A plan to allow millions of people to insulate their homes using savings from future energy bills will today be endorsed by ministers – despite fears the scheme could become a "cowboy builders' charter".
Under the proposals to be outlined by the Energy and Climate Change Secretary, Chris Huhne, households will pay nothing upfront for insulation work, with the cost being covered by savings made in lower heating bills. A similar scheme in Australia was scrapped earlier this year after it was revealed that 160,000 homes had been fitted with sub-standard insulation, 80,000 households faced safety risks from the work and four installers died while carrying out the work. Last night Mr Huhne's advisors played down concerns that the British scheme could be beset by similar problems.
It is estimated there are up to 14 million homes in Britain that could benefit from measures like loft, cavity and solid wall insulation. Under the scheme, called the Green Deal – which will start in two years' time – all households will be able to apply for a free survey of their property and get advice on the energy efficiency options.Finance for any work would then be provided by Government-accredited providers and be repaid over time from the savings on energy bills.
The plan is to extend the Green Deal to businesses, as well.
Last night the Department for Energy and Climate Change (DECC) confirmed that companies accredited to carry out energy surveys would also be able to carry out the work, leading to fears of miss-selling. The department was unable to say how it would ensure tradesmen would be qualified.
"What happened in Australia is at the front and back of our minds," said a spokesman. "We will ensure there are very robust standards of accreditation in place."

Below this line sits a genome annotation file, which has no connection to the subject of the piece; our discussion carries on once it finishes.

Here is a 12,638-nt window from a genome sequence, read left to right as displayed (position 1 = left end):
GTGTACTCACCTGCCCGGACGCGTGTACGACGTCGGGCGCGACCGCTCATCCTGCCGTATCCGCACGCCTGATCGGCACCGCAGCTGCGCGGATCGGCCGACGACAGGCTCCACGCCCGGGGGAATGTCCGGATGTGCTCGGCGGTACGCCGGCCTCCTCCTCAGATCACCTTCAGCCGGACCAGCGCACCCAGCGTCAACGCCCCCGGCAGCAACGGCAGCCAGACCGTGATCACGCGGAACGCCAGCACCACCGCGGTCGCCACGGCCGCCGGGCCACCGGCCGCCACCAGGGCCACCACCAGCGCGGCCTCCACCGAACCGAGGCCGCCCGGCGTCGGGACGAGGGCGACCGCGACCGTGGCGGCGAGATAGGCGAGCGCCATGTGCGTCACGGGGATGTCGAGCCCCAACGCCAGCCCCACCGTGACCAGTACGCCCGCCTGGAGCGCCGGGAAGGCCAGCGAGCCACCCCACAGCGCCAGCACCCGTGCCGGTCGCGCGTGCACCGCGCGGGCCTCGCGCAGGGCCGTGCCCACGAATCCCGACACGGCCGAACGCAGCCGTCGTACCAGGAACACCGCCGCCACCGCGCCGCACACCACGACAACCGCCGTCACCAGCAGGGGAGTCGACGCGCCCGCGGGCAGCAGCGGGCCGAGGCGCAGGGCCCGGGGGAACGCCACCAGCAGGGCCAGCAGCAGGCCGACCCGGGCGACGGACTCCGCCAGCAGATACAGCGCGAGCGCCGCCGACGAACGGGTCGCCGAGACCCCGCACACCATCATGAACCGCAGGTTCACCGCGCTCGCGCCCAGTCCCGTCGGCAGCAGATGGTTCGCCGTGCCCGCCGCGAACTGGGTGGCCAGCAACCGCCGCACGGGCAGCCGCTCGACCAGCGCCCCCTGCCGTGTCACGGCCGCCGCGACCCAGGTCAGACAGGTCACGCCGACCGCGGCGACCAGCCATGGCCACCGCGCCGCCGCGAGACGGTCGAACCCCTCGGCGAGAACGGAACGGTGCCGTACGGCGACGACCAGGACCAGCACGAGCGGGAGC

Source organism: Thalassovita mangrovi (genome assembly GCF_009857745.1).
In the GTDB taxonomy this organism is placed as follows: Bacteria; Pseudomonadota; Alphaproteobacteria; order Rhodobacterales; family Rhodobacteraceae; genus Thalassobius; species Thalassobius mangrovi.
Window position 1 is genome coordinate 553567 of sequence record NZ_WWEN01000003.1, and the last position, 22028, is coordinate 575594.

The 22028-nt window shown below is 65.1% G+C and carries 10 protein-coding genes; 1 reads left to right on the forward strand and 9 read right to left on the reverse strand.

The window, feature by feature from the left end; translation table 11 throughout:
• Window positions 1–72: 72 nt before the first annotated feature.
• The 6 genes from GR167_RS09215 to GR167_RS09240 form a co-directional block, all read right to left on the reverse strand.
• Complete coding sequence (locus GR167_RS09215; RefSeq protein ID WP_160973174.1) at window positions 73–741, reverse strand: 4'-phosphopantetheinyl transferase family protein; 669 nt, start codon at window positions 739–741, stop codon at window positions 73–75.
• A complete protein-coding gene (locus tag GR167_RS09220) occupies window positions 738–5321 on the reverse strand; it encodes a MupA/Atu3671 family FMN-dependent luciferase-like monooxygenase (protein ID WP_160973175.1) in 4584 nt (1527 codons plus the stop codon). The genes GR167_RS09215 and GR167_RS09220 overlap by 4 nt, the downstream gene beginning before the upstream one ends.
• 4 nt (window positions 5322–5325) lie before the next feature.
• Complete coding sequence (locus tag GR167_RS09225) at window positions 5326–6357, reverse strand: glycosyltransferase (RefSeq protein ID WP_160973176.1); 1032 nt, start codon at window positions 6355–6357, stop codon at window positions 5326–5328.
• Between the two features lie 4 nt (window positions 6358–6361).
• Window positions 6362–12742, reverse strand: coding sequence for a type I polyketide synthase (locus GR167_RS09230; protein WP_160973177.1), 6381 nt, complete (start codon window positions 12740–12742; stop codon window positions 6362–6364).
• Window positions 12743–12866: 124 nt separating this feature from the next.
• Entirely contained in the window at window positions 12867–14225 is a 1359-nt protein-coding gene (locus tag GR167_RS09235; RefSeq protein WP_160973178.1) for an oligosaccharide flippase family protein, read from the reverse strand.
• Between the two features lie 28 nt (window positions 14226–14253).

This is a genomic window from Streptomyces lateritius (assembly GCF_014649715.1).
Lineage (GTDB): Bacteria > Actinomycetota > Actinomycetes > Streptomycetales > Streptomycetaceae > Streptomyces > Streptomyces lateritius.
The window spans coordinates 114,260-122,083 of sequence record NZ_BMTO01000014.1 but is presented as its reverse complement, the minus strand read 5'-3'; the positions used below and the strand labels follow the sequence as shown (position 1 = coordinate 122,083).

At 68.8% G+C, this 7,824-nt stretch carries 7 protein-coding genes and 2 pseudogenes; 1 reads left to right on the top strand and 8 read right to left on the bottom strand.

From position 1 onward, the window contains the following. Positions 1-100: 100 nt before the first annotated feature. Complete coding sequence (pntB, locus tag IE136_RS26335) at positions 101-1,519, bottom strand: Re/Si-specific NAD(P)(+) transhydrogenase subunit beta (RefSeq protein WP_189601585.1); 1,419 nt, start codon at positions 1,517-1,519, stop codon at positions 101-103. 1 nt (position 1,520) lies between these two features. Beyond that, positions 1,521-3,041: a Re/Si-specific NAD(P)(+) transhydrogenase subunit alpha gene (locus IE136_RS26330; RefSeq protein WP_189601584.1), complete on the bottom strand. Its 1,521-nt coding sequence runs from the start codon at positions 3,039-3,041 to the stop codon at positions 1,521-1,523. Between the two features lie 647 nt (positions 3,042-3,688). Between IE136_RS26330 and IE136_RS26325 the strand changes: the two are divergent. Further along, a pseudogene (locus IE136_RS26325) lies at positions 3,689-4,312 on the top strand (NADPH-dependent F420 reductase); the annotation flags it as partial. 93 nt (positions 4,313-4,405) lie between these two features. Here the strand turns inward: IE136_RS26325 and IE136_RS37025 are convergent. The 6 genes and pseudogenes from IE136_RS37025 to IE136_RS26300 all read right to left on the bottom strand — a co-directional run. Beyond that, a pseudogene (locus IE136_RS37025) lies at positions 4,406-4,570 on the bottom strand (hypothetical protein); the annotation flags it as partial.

Among the first sectors of the housing market to be targeted will be the rental sector where 650,000 houses have the two worst energy efficiency ratings. Both landlords and tenants will be encouraged to apply to take part in the scheme with landlords unable to refuse a request by their tenants to have the work done. If voluntary take-up is not high enough, landlords may be banned from renting their properties until the improvements are made.
DECC said that up to 100,000 jobs could be created by 2015 and that everyone would be trained to a recognised and tested standard. A spokeswoman for Which? said: "It is absolutely vital consumers are protected but there is little detail on how the Green Deal will work. We are pushing ministers to make sure there is independent monitoring and enforcement and consumers are clear what they are entering into."
The Australian experience
In February, Australia scrapped its botched $2.45bn (£1.5bn) insulation scheme after the Government admitted that 160,000 homes had been fitted with sub-standard insulation of little benefit to the environment.
Environment Minister Peter Garrett blamed "unscrupulous, sometimes illegal and shonky operators" for problems linked to four deaths and 87 house fires. Mitchell Sweeney, 22, was among those killed, when his staple gun pierced a live electric cable.
Before the scheme ended, 1.1 million homes were insulated, as part of a stimulus package aimed at creating jobs for tradesmen and unskilled workers. But instead, about 6000 workers attracted to the sector lost their jobs.
A report by Australia's auditor-general found that the programme – which began in February 2009 – became overwhelmed with the number of claims relating to safety, due to incorrect installation and alleged fraud.Reuse content